Two Future Farmers of America teams from Santa Maria High and another from Pioneer Valley High School are now going after a national title in Indianapolis after winning state championships the weekend of May 4 at Cal Poly.
The Santa Maria High teams took the titles in judging poultry and milk quality and dairy products, while the Pioneer Valley group proved to be the best at judging soils.
Two Santa Maria High FFA members also won individual state titles for floral design and light horse judging.
With the state titles under their belts, the three teams will now head to the 93rd edition of the National FFA Convention and Expo at Indiana’s largest city in late October.
Both Santa Maria milk quality and dairy products team and poultry judging team outperformed teams representing major agricultural areas — Tulare, Modesto and Fresno — at the state competition that included 19 teams and 100 individuals.
“Fresno and Modesto are our main competition,” said Samantha Lopez of the poultry judging team, who explained that for the competition, each member used USDA standards to analyze the quality of chicken meat and judge if it was consumable.
Amanda Rodriguez, coach of the poultry team, said it’s the first state title for the team, adding the closest they previously came was second place.
“We haven’t had a poultry state championship for about 20 years,” team member Nayeli Lazaro said. “So for us, it’s really memorable.”
Santa Maria agriculture teacher Mark Powell said the milk and dairy contest is designed to enhance learning activities related to milk quality, federal milk marketing, attributes of milk products and milk substitutes.
“Students are required to evaluate four classes of milk, based on taste, and identify cheese flavors,” Powell said. “In addition, the students take a dairy industry knowledge test.”
Pioneer Valley’s soil and land evaluation team members showed their knowledge of soils and claimed the Specialty Crop Production plaque at Cal Poly.
Adviser Tyler Dickinson described one objective for the four-person team.
“There was a 6-foot hole that they dig out with a backhoe,” he said. “The students then go in and observe the topsoil, the subsoil all the way down to the parent materials.
“They then evaluate it based upon what they recommend to that particular land owner,” Dickinson said, adding the students determine if irrigated crops or nonirrigated crops can be grown there.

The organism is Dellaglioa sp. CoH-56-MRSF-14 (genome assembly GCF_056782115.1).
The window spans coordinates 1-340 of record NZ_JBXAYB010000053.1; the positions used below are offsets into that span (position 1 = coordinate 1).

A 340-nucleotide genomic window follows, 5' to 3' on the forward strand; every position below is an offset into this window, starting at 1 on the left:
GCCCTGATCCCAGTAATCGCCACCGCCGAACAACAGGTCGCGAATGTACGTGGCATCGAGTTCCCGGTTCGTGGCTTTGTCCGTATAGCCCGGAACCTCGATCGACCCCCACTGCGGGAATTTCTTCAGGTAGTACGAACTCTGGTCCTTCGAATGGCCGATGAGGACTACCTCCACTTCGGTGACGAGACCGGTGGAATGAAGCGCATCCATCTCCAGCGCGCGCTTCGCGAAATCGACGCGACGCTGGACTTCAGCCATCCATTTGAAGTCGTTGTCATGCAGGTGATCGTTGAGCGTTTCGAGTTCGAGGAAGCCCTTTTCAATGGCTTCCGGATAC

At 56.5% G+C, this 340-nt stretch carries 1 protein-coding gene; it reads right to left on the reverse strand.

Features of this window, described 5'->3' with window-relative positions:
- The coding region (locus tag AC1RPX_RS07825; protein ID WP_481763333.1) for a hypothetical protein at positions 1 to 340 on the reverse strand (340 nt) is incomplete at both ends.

“Based on their evaluations and calculations, they give it a land capability class scaled one through eight — one being the highest, eight being the lowest,” he said. “Depending on the land class, you can do certain things on the lands and other things you can’t.”
Team member Sebastian Pinon also earned the state proficiency title at Cal Poly. He said he grew up picking broccoli and strawberries, leading to his interest in joining the Pioneer Valley FFA.
“Bringing home a plaque shows that it doesn’t matter what background you come from,” he said. “If you just take the time and dedication to something, you can do it.”
Santa Maria High School senior, Citlalli Martinez and Madison Eiler took home individual championships at the Cal Poly state event, but they won’t be competing in Indianapolis, as only teams are eligible for national championship competition.
Martinez won the floral design championship and said she left Cal Poly in shock after claiming the award — plus witnessing her team capture the championship.
“I honestly didn’t expect it because we hadn’t really been placing,” Martinez said. “The highest we’ve placed as a team was 10th place. I didn’t really expect it.
“We went for a preliminary round,” she said. “We had flowers, potted plants and tools. After we did that, my coach and I went around and, as I saw, I didn’t miss anything.
“So that was a good sign for us, and we were keeping our hopes up that we can possibly place as a team.”
Martinez said during the critique, she had the highest score in placement and the highest mark in the corsage.
Eiler claimed victory in the light horse judging contest and might have been an ideal choice for the role because of her knowledge of horses.
“I’ve always had an interest in horses since I was 3 or 4,” said Eiler, who received coaching from Carolyn Cherry, a former equestrian rider for Fresno State University. “I started riding at 7.”